Re: Why is Homo sapiens hairless?

Susan S. Chin (
Thu, 14 Nov 1996 08:29:59 GMT

: In article <>
: "Susan S. Chin" writes:

: > . . Once this bipedal ape was out in the
: > open, not necessarily a savannah, but not a covered arboreal setting
: > either, the need for heat loss was such that selection favored loss of
: > hair which apes living in forrested environments still have. Makes sense
: > to me...

Paul Crowley ( wrote:
: why should the need for heat loss be so compelling?
Most people would agree that humans sweat more while exposed to the sun
than while doing similiar activities in the shade. A primate aboreal
ancestry isn't disputed by most. Hominids are the exception of the
Hominoids (Great Apes and Hominids) in having left the covered arboreal
environment. This hair loss, to repeat from above, was *gradual* over the
entire prehistory (possibly since I wasn't there) of the hominid lineage.
I'm not saying I think this is what happened. But makes more sense to me
than most other explanations.

: What was waddling little Lucy doing that needed such energy?
Well if you insist on calling Lucy a waddler, maybe she needed the extra
energy to sustain life other than her own? There is no evidence for this
of course, but I'd feel better calling her a waddler if it were the case.
There is no functional anatomical reason for A.afarensis to waddle. And the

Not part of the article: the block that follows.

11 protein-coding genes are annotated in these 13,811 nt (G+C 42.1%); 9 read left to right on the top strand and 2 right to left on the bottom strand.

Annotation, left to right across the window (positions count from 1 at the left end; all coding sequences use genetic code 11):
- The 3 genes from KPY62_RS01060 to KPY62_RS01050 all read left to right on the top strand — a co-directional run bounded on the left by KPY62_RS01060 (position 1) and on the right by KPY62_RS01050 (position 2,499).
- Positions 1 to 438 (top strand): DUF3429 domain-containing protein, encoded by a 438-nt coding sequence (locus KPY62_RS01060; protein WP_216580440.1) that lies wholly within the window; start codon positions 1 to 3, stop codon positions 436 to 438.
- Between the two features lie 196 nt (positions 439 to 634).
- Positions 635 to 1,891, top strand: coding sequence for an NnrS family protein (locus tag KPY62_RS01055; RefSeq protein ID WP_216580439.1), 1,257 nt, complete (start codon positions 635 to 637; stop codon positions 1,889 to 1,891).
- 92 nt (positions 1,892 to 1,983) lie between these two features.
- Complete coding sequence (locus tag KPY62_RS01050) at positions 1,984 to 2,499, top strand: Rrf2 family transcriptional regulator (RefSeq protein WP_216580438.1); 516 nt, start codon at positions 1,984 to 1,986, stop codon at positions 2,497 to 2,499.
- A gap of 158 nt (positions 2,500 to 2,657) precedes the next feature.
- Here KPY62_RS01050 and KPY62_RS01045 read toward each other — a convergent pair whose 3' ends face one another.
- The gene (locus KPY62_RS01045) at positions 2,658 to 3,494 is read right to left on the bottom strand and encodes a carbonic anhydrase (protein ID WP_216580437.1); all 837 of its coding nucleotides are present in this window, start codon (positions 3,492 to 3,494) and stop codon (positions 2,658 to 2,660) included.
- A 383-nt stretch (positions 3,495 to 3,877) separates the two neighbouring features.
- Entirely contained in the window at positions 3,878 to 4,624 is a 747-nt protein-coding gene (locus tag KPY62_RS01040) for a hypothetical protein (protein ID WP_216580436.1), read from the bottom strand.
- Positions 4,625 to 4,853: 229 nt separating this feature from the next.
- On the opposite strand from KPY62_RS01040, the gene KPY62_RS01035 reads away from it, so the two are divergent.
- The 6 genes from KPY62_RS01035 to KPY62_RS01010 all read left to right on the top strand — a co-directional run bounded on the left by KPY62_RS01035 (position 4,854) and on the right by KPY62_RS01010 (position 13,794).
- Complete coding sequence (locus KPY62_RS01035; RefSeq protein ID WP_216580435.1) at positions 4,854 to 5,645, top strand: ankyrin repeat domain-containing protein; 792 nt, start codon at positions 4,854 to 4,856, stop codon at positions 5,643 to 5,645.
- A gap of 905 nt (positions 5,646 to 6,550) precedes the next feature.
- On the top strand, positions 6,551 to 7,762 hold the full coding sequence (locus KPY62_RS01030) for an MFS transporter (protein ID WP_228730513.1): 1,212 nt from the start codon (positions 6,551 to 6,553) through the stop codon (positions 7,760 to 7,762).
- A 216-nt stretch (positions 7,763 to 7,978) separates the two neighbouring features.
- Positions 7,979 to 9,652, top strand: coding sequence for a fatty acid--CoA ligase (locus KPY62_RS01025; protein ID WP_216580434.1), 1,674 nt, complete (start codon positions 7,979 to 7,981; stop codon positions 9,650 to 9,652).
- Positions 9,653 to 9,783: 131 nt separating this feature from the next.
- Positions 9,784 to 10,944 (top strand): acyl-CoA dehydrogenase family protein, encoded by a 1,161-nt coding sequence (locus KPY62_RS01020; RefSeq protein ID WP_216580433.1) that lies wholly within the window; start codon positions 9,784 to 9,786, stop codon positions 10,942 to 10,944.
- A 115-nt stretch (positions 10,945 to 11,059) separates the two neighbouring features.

Laetoli footprints proves this.

And some more questions:

: Why is it retained on the head?

I believe Roh answered that in his post better than I could. I might add,
though there are exceptions, hair on the head also serves to protect the
organ(s) underneath the head. The brain, spinal column, arteries and
veins in the head. (and no, I don't know why some males of our species
lose theirs, though recently there are studies relating estrogen to this).

: Why do males have more body hair than females and children?
I'd love to say Testosterone, but that is already being used for another
hypothesis in s.a.p.

: Why do babies have virtually none at all?
Where is this going... that babies have less hair than does
this relate to the idea above that hair loss is associated with change in
environment over a long period of time in the human lineage? Babies also
have less teeth. Is that significant?